Guest.login. So, as a result, using the
Guest.loginwill break the existing code.
Surprisingly, this design perfectly follows the OCP. However, it violates the LSP.
Unfortunately, there is no easy way to enforce this principle in your code. However, to apply this principle correctly in your code, you must follow two types of rules: Signature and Behavior.
Although you can enforce the Signature rules using a compiled language like Java, you can’t enforce the Behavior rules. Instead, you must implement checks to enforce a specific behavior.
First, let’s introduce the Signature rules
- Countervariance of method arguments: It is a conversion from a more specific to a more general type. In other words, the overridden subtype method argument has to be the same as the supertype or wider.
If the client code expects a
string-only argument in the
SuperType, and you replace that a
SubType that accepts
number arguments (wider), the client code will notice no differences.
- Covariance of return types: It converts from a more general type to a more specific one. In other words, the return type of the overridden subtype method has to be the same as the supertype or narrower.
The client code has already handled a
number response coming from the
SuperType. So if you replaced the
SuperType with the
SubType that returns only a
string response, the client code wouldn’t break.
- Exceptions: The subtype method has to throw the same exceptions of the supertype or narrower. All compiled languages couldn’t enforce this rule. Some languages can enforce it, like Java, and others that can’t enforce it, like TypeScript.
Like the previous rule, as long as the client code depends on the
SuperType handles more exceptions. If you replaced this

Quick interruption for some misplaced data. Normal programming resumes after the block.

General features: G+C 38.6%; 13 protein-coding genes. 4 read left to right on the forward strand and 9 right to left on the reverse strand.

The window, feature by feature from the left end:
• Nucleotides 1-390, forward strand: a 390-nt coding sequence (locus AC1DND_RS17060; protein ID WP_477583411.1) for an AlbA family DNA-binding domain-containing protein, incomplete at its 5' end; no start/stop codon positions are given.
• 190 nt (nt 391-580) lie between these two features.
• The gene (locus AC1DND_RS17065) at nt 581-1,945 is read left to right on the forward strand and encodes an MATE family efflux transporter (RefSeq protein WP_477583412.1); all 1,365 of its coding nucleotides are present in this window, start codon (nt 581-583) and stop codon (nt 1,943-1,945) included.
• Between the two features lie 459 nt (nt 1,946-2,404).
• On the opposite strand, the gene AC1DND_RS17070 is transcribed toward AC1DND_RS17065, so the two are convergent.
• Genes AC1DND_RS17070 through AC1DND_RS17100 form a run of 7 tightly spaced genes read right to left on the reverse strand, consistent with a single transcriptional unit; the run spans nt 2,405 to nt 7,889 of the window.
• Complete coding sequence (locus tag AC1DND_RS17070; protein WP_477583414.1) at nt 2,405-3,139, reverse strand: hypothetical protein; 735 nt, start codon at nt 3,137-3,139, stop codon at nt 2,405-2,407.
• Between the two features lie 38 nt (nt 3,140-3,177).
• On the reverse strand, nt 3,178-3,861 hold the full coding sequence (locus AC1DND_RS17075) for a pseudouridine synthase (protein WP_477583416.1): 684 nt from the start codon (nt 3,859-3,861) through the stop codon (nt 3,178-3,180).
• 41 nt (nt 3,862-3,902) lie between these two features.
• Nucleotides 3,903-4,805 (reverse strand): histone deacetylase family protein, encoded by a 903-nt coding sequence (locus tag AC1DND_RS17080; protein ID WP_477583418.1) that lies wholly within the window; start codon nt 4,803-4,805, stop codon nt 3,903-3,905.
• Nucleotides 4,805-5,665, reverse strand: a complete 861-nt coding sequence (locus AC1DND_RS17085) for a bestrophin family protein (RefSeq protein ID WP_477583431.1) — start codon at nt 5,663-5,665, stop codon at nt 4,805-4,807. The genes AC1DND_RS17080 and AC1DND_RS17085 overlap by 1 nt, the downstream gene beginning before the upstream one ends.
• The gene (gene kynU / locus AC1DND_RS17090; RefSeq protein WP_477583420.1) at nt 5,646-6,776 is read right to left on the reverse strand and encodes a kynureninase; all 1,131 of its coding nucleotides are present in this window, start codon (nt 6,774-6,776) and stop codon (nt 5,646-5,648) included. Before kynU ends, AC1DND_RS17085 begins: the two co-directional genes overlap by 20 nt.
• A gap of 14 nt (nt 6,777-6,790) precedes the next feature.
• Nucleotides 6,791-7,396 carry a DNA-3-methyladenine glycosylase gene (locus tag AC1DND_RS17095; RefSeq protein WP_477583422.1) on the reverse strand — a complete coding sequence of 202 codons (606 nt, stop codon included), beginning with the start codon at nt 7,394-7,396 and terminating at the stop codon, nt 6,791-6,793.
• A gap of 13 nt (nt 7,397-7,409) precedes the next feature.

SuperType with the
SubType which handles fewer exceptions, the client code would notice no difference.
Second, let’s introduce the Behavior rules
- Class Invariants (property rule): The subtype methods have to preserve or strengthen the supertype’s class invariants.
SubType has to maintain the same
SuperType invariants or strengthen them. Think of it, if the
SubType doesn’t maintain the same
SuperType invariants, it wouldn’t be substitutable for the
SuperType and would break the client code that depends on a specific behavior from the
- History Constraint (property rule): The subtype methods shouldn’t allow a state change that the supertype doesn’t allow.
Here, if the
SubType ignored the constraints imposed by the
SuperType, this will break any client code that relies on these constraints. Therefore,
SubType can’t be substitutable for
- Preconditions (method rule): The subtype method should preserve or weaken the preconditions of the overridden supertype method. Here, if you weaken the condition, you relax its constraints.
In the previous example, any client code that provides the
hour input imposed to the
hour < 0 && hour > 12 will be imposed on a wider range
hour < 0 && hour > 23 from the
SubType. In other words,
SubType could be substitutable for
SuperType without any side effects.
- Postconditions (method rule): The subtype method should preserve or strengthen the postconditions of the overridden supertype method.
Like the previous example, if the client code expects the returned value from
SuperType to have a maximum value of
50 will consequently be valid if you replace it with a
SubType returns a value with a maximum value of
At first glance, you might think the Liskov Substitution Principle is all about inheritance, but this is not true. I preferred to dedicate a separate section for this point to stress it more because it confused me a lot while learning this principle. I thought LSP could be applied only if I used inheritance.
The Liskov Substitution Principle has nothing to do with inheritance. The LSP is just about subtyping. Regardless, this subtyping comes from inheritance or composition. Since the LSP has nothing to do with inheritance, whether or not you use inheritance is irrelevant to whether or not the LSP applies. Take a look at this solution on StackExchange.